Damon P. Williams is an engineer, teacher, man of faith, and church leader. But really, he says, he’s in people’s business.
That’s true as a senior lecturer and director of the Center for Academics, Success, and Equity (CASE) at the H. Milton Stewart School of Industrial and Systems Engineering (ISyE). This is also true as senior pastor of Providence Missionary Baptist Church in Southwest Atlanta.
“They end up being two sides of the same coin. Both jobs require a lot of teaching, sharing and building relationships,” Williams said. “It’s my job to get to know people. , to identify where their needs are and see how I can help them. I do this in both places.
Beginning Sept. 1, Williams will expand the scope of where and how he helps Georgia Tech students, faculty, and staff as the College of Engineering’s first Associate Dean for Inclusive Excellence and Director of the diversity. The position was created this year to advance diversity and inclusion initiatives and support an inclusive climate of belonging in the college community.
“Diversity, Equity, Inclusion and Belonging (DEIB) are the pillars of our College. They define who we are and will shape who we will become,” said Raheem Beyah, Dean of the College of Engineering and Southern Company Chair. “Damon has exemplified these traits and inspired others to follow them throughout his career. As the College’s first Diversity Director and a member of our leadership team, Damon will lead and energize our students, faculty and staff. to ensure an inclusive climate and lead the DEIB discussion on the national stage.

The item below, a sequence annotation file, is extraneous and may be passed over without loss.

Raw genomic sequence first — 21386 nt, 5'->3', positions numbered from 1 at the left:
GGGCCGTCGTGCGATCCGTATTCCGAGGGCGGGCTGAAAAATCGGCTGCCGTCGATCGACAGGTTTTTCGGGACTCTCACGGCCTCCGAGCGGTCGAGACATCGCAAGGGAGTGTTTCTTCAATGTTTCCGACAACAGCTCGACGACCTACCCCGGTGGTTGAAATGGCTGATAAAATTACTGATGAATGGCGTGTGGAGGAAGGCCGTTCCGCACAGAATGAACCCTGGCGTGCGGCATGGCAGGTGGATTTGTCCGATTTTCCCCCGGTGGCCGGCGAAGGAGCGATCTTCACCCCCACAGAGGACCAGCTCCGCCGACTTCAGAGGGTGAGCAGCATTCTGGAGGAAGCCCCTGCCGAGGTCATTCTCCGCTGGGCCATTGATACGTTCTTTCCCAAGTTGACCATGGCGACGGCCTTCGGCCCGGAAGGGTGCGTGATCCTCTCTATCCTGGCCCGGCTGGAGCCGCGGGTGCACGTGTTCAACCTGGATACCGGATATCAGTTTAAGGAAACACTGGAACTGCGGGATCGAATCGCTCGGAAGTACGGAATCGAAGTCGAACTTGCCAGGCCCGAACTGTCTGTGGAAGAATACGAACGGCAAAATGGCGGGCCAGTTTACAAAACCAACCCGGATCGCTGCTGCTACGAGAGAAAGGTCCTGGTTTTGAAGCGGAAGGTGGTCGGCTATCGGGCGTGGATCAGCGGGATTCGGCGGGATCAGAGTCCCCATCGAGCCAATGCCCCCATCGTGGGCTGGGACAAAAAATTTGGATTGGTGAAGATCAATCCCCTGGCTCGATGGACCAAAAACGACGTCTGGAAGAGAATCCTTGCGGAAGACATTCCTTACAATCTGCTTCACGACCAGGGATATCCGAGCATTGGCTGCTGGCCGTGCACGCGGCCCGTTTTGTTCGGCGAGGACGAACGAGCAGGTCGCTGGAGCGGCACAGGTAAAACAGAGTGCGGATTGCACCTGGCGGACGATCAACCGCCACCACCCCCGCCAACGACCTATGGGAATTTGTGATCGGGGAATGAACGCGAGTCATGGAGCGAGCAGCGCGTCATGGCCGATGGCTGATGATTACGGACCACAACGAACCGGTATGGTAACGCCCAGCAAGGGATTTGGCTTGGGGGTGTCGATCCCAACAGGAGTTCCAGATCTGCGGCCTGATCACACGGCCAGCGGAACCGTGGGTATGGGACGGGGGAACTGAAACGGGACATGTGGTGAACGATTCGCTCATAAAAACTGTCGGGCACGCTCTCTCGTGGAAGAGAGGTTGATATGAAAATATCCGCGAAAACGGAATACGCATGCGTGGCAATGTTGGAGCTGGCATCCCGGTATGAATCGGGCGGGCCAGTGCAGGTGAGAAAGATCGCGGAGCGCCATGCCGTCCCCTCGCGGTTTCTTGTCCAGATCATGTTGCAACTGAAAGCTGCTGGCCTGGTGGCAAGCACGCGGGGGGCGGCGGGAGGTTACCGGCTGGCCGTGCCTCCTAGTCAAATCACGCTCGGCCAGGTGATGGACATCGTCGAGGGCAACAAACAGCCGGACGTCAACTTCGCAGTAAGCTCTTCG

Williams earned her bachelor’s degree in industrial engineering at Georgia Tech in 2002 before pursuing a master’s and doctoral degree. in Industrial and Operations Engineering from the University of Michigan. He returned to the Stewart School as a part-time lecturer in 2010 and worked at the Center for Teaching and Learning as a postdoctoral fellow. Since 2015, he has been an ISyE speaker, advisor and now founding director of CASE.
Along the way, he attended seminary and became senior pastor of Providence Missionary Baptist Church. It’s a full plate, but Williams said that’s how he likes it.
“I’m an engineer, so I see opportunities for improvement everywhere. I see things working everywhere. I see a need in people everywhere,” Williams said. “It’s hard for me to see the need, to know that I can help, and not do anything about it.”